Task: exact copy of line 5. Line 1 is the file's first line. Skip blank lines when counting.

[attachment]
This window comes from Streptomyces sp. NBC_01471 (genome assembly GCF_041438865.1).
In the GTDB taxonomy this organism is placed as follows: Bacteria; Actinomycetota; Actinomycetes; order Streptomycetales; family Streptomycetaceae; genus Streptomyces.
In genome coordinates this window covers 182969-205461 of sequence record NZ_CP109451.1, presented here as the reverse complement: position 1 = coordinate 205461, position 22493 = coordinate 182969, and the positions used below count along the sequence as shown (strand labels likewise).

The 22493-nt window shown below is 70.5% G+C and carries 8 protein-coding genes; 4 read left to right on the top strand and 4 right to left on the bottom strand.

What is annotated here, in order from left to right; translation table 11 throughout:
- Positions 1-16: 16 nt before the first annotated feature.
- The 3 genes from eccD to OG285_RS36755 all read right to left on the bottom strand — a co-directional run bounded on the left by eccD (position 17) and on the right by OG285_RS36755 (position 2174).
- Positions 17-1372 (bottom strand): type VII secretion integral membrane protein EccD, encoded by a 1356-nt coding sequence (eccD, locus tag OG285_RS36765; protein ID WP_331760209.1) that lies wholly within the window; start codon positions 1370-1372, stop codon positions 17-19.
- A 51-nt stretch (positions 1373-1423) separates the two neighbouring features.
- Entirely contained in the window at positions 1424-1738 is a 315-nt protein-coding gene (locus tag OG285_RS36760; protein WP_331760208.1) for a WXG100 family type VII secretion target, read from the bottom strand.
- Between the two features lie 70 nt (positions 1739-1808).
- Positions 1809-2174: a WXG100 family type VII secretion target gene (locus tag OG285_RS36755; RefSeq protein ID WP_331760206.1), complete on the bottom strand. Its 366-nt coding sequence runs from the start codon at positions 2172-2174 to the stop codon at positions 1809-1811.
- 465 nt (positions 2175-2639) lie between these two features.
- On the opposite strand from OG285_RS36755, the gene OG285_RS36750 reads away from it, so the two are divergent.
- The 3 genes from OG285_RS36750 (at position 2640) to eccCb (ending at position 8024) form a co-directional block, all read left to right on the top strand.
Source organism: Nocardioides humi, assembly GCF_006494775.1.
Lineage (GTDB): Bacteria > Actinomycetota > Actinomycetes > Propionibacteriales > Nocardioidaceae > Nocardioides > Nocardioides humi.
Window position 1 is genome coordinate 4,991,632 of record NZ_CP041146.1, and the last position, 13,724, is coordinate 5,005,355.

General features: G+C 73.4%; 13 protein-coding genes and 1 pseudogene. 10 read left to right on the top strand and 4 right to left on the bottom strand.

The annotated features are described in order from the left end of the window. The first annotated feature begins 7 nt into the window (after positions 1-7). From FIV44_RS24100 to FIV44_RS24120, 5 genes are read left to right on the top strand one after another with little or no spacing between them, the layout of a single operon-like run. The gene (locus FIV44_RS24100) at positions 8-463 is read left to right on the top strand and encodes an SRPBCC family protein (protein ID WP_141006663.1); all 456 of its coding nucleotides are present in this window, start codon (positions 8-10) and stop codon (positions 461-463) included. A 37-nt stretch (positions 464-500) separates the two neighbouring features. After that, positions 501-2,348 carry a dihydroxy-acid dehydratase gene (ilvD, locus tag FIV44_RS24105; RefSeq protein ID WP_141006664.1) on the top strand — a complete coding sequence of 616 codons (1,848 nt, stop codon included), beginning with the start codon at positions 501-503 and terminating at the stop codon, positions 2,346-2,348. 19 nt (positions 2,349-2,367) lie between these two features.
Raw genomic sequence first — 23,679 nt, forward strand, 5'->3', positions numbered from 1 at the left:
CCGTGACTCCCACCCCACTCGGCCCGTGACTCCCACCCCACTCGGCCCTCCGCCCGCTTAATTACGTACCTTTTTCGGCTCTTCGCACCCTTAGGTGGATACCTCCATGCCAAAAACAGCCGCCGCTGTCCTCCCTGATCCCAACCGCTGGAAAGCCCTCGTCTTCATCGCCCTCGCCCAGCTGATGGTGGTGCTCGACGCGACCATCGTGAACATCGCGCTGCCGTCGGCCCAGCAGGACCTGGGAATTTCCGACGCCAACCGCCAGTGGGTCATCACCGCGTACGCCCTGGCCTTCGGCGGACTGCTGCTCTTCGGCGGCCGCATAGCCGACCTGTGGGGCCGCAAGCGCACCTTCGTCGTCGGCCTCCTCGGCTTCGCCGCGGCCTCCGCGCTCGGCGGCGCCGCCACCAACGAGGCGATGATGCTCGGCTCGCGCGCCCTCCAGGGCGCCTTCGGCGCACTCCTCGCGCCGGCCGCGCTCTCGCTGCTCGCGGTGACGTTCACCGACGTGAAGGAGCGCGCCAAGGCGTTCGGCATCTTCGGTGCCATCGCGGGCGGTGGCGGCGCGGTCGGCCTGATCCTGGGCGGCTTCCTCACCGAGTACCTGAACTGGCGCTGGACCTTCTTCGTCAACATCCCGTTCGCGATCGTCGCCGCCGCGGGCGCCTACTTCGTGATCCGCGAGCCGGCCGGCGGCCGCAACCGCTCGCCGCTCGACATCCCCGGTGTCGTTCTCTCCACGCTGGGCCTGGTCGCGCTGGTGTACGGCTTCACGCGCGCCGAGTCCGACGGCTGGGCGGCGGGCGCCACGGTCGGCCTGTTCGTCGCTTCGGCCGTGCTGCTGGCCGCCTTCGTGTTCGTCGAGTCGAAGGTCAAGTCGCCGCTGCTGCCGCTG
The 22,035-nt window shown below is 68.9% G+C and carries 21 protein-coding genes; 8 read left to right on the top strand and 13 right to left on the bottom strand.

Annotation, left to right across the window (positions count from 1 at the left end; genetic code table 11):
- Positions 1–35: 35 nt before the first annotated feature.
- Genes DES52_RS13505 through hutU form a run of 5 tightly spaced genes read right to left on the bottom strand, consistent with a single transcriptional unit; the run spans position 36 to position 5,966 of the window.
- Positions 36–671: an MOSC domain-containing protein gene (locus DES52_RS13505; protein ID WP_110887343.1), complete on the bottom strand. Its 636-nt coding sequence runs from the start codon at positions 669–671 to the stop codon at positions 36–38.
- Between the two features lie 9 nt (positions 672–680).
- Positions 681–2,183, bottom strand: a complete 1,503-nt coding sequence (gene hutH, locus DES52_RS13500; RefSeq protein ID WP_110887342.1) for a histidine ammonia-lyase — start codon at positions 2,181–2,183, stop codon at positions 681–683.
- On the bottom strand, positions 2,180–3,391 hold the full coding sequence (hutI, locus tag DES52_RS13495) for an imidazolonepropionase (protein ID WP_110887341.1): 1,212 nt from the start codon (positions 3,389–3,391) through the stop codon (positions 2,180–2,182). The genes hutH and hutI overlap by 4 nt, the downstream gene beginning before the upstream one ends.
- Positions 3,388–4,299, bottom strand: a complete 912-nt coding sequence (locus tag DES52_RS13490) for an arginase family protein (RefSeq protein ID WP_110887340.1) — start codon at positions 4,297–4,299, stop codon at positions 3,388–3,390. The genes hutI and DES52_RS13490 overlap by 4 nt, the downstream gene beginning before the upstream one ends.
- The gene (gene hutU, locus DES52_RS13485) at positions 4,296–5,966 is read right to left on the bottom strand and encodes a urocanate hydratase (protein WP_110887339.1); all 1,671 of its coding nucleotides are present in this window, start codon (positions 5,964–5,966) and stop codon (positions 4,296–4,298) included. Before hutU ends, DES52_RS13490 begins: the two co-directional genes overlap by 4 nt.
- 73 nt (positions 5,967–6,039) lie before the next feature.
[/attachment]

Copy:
What is annotated here, in order from left to right; translation table 11 throughout: